Originally published December 1 2008
Probiotics Improve Infant Immune Function
by David Gutierrez, staff writer
(NaturalNews) A probiotic treatment for pregnant women and their infants was successful in improving the immune function of the newborns, in a study conducted by researchers from Helsinki University Central Hospital in Finland and published in the journal Pediatrics.
"Our results support the idea that probiotics and prebiotics may enhance immune maturation and protect infants against respiratory pathogens," the researchers wrote.
Probiotics are live microorganisms, primarily bacteria, that have beneficial health effects when living in the human body. For example, many bacteria that live in the human gut aid in the process of digestion; other probiotic bacteria are believed to improve immune function. Prebiotics are substances that provide no direct nutrition to the body, but that foster a healthier environment for probiotics. A new field of research is emerging into dosing people with mixtures of probiotics and prebiotics, in a practice known as "symbiotic treatment."
Symbiotic treatment is already being used by some people to treat infant allergies and autoimmune disorders, but the authors of the current study warned that this practice has not been tested for its safety.
The researchers treated pregnant woman with a mix of four probiotic bacteria (Lactobacillus rhamnosus GG and LC705, Bifidobacterium breve Bb99 and Propionibacterium freudenreichii ssp shermanii) for the last four weeks of pregnancy, then treated their newborns with the same mixture plus prebiotics called galactooligosaccharides (GOSs) for the first six months of life. GOSs are also found in breast milk.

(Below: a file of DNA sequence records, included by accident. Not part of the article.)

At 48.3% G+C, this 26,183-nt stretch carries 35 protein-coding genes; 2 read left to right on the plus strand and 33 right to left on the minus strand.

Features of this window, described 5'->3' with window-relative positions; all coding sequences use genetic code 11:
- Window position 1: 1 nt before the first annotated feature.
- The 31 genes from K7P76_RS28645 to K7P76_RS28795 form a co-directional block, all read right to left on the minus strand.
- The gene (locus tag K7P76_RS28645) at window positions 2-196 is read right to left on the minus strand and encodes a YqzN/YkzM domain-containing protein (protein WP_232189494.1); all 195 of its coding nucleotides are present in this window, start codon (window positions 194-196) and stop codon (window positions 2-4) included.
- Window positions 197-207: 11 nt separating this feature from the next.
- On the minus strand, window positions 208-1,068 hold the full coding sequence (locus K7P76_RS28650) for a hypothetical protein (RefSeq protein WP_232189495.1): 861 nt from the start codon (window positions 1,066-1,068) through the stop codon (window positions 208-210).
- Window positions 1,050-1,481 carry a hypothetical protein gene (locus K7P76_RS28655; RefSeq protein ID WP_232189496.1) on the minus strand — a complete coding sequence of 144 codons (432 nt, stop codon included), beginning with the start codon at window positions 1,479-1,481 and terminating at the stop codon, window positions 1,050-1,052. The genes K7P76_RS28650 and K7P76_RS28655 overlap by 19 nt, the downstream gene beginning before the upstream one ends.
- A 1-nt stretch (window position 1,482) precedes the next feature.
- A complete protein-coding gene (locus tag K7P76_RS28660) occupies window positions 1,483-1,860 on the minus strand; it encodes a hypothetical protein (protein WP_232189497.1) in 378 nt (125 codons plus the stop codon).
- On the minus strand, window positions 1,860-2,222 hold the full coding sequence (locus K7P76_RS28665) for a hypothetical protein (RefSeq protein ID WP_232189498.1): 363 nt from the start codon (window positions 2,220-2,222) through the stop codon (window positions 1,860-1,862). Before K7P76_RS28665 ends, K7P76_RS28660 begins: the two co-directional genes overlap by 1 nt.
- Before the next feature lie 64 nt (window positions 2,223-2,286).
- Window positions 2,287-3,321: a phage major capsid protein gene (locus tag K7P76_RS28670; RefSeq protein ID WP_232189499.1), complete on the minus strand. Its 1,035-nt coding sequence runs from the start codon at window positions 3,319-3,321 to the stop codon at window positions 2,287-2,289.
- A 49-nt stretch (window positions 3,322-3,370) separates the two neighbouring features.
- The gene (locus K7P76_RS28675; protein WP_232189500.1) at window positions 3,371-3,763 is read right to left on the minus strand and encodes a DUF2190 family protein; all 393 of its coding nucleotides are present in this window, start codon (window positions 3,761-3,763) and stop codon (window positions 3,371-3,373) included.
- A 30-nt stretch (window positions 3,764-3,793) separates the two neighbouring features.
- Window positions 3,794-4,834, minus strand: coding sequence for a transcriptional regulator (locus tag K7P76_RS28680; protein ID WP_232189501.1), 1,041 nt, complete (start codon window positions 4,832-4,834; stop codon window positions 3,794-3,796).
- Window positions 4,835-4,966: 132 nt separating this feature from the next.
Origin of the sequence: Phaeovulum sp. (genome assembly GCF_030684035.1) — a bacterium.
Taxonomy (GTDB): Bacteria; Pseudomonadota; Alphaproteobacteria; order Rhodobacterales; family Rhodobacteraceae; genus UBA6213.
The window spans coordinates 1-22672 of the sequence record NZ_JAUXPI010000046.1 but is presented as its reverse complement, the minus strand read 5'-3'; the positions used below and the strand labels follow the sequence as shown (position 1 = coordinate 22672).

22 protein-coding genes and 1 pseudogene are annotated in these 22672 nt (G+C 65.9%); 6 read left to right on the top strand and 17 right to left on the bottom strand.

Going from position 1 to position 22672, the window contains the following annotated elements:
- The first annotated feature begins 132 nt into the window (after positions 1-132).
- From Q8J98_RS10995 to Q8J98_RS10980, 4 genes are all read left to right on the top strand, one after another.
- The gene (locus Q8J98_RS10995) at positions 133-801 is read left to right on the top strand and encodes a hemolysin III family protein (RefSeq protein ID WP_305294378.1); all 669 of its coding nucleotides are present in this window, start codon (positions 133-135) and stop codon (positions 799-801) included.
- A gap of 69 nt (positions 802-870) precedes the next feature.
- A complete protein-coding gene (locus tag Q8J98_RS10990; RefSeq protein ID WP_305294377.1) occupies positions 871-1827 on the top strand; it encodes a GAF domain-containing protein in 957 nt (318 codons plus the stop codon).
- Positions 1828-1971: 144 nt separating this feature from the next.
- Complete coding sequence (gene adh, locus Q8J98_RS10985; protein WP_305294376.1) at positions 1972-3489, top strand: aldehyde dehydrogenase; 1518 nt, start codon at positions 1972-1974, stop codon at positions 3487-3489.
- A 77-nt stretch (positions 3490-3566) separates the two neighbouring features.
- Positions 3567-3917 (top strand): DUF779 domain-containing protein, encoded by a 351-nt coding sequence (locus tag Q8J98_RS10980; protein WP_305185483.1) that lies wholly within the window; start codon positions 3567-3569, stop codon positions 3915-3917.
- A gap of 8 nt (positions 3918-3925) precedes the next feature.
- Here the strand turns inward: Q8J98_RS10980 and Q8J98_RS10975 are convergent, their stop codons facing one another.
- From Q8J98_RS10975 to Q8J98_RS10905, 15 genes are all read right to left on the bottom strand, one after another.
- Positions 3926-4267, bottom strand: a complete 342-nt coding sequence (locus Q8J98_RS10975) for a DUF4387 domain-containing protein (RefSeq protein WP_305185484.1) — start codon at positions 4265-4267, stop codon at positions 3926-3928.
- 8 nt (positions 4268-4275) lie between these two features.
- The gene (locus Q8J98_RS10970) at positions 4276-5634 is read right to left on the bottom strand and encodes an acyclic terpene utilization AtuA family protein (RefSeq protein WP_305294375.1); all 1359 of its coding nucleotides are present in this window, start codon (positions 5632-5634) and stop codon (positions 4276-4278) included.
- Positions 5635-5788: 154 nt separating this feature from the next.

The infants were examined after 3, 6 and 24 months, and the mothers filled out questionnaires about the children's health at 3, 6, 12 and 24 months. The researchers found that while 28 percent of children in the placebo group had been prescribed antibiotics, only 23 percent of children in the probiotic group had. Likewise, the average number of respiratory infections per child in the placebo group was 4.2, compared with only 3.7 in the probiotic group.
The researchers did not find any difference in growth, infant colic, morbidity or other adverse health effects between the two groups.
Sources for this story include: www.reuters.com; www.medscape.com.
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